Large open-plan Christmas hallway with tree, and wide staircase

12 Christmas hallway looks you’ll want to keep for New Year

Contrary to what the carol tells you, there’s more to Christmas hallway decorating than decking the place with boughs of holly. This particular yuletide makeover can be a bit of a minefield, especially if your hall is narrow or small. In fact, prickly greenery is best avoided – your guests won’t thank you for catching their coats on it, that’s for sure.

So what makes the perfect Christmas hallway? We’ve spoken to our favourite experts for their festive hallway tips for a scheme that shines all through Christmas and beyond. From space-savvy decorations to little extras that will make arriving visitors smile, these merry ideas are made for entryways.

1. Start with a cosy spot to sit

Your hallway will set the tone for the rest of your home at this time of year. It’s important to consider its impact on all your senses, from how it looks to how it feels to how it smells. You won’t want to feel overwhelmed or visually assaulted by too much stuff. So who better to quiz about creating an elegant festive entrance than the queen of understated style, The White Company founder Chrissie Rucker?

“We often have a houseful at Christmas, so I love to make the hallway extra special and welcoming,” Rucker tells us.

“It’s such a special time of year to have all the family and friends together. On Christmas Eve, before they all arrive, I hang a wreath on the front door, wind battery-lit fairy lights into it and place candles in lanterns either side of the door. I light the fire in the hallway as well as lots of candles in our special ‘Winter’ scent – you just can’t beat cinnamon, clove and orange at Christmas time.” 

Rucker has a neat trick of dressing banisters in a mix of greenery from the garden and faux garlands. The former will smell amazing and give you that realistic look, while the latter will make your displays robust enough to survive the entire Christmas period.

“Again, I wind in fairy lights and then add a few pine cones or tree decorations,” she adds.

Christmas hallway with black staircase and bench covered in blankets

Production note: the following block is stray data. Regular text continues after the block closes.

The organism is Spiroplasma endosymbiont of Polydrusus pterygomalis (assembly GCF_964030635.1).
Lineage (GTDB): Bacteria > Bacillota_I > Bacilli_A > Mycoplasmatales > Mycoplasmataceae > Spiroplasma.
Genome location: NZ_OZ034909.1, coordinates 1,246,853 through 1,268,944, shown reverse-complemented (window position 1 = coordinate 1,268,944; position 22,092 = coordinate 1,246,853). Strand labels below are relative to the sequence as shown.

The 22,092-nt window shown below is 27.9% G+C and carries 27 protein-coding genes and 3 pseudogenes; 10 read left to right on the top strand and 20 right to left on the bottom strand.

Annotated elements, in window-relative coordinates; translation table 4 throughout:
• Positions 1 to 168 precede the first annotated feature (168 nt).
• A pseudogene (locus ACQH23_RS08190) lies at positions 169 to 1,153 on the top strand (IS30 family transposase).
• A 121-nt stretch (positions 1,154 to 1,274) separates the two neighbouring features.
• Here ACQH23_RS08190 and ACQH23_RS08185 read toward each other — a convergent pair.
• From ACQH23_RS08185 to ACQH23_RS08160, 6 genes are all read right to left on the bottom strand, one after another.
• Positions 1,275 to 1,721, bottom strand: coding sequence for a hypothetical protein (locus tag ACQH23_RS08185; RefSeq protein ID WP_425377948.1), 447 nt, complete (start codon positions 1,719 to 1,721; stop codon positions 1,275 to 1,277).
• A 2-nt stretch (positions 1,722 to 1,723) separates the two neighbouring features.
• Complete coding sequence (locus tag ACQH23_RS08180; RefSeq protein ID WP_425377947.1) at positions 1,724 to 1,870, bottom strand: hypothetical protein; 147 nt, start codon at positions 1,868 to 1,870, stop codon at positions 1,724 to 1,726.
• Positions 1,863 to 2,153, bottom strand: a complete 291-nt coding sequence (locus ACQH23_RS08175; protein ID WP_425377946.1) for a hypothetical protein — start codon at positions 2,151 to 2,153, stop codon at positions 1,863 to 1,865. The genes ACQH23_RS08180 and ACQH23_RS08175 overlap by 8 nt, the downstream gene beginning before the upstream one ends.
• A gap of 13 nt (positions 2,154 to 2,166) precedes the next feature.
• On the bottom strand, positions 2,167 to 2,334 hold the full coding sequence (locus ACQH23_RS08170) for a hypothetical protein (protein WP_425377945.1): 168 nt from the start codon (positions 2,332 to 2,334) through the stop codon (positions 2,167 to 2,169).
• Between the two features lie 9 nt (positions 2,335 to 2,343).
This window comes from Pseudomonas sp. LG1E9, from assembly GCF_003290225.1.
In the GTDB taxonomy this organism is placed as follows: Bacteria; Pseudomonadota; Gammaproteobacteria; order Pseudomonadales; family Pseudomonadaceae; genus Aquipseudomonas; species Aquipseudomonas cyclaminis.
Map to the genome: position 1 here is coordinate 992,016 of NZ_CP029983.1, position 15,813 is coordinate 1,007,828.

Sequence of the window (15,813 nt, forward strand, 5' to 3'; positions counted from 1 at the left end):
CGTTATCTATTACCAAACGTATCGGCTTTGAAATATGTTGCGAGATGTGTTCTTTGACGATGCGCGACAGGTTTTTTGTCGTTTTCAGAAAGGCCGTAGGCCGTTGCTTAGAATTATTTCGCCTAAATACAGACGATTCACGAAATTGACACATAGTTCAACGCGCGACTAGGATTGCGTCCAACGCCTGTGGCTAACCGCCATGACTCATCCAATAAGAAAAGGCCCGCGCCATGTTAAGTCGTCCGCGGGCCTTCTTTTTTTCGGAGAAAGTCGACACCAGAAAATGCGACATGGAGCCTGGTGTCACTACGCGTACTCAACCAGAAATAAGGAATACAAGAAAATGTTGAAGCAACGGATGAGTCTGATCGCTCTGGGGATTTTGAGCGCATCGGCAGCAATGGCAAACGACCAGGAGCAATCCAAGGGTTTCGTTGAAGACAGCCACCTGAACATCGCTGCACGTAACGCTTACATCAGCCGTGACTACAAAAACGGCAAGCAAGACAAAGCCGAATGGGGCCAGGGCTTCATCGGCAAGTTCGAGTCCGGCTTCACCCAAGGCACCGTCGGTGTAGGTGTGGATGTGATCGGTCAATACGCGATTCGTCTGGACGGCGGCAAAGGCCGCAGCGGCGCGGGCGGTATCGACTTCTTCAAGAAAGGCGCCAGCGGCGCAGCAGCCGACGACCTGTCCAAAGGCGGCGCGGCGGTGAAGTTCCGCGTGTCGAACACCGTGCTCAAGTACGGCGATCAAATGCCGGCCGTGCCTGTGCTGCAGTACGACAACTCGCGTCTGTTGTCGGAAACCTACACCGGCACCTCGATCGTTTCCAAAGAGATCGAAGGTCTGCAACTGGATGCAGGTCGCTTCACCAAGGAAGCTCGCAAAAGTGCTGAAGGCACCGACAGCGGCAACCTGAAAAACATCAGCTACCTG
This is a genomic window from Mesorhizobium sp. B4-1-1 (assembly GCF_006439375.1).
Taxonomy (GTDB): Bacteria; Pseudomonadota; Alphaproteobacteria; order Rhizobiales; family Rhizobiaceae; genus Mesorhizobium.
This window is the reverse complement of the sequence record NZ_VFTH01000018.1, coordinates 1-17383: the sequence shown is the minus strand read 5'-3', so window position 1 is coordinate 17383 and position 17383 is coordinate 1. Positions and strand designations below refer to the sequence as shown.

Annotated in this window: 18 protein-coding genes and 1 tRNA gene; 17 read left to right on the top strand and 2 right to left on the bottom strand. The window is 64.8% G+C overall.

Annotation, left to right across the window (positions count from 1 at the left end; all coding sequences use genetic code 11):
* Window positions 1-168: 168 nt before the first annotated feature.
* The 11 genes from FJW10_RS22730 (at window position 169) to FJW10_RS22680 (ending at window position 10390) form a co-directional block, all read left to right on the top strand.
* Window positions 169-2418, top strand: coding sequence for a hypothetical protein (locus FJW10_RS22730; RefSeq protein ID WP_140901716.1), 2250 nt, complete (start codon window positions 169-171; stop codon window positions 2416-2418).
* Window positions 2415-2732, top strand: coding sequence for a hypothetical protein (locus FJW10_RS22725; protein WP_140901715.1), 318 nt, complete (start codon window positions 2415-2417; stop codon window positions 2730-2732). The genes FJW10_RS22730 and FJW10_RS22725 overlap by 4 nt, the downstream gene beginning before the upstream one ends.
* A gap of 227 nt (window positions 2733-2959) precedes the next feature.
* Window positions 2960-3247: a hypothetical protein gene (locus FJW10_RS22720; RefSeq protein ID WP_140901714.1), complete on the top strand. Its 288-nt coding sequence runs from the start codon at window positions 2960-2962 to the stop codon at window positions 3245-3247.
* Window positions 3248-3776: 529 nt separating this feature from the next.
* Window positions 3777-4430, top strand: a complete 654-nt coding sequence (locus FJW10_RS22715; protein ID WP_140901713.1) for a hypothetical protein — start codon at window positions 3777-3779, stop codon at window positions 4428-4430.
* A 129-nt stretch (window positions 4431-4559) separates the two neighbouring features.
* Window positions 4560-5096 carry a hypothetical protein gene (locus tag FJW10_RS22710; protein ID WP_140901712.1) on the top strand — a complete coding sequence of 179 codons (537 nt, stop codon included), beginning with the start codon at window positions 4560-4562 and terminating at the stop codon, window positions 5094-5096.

Guests will appreciate a hallway bench dressed with cosy blankets, where they can take off their shoes before settling in. And it comes in handy for pulling on boots ready for a Christmas Day walk. Image credit, The White Company.

2. Serve up a drinks station

Pop-up bars are nothing new, but have you considered having one in your hallway? All you need is a narrow console table or cabinet – you could even repurpose a shoe cabinet for the job, swapping out your boots for bottles of fizz. Pop a few glasses on top, add some foliage, et voilà, Christmas cocktails are served.

You don’t have to be a master mixologist, either. If conjuring up a cosmopolitan or a snowball on the spot isn’t your thing, you could make mulled wine or hot chocolate in a slow cooker and have it warming on the sideboard, ready for when people arrive.

Cabinets with cocktail sets on top and Christmas foliage
Both Dunelm (left) and Marks & Spencer (right) have everything you need to create a pop-up hallway bar.

3. Large hallway? Take advantage with a tree

Not every hall will be big enough to accommodate a tree, and it’s not a good idea to shoehorn one in or you’ll soon have a pile of knocked needles and broken baubles to contend with. But if you do have the room, we say go for it. According to John Lewis’s Festive Traditions Tracker 2023, a third of UK households now buy a ‘show tree’ for the hallway or home office.

Choose a space-saving Christmas tree as it will be easier to accommodate – the likes of Habitat and George at Asda have a good line in tall, slimline faux spruces. A pile of presents underneath will add charm, but can be a trip hazard, so exercise caution.

Neutral hallway with Christmas tree and presents
Coordinate a real hallway tree with hanging foliage, such as mistletoe. Image credit, Garden Trading.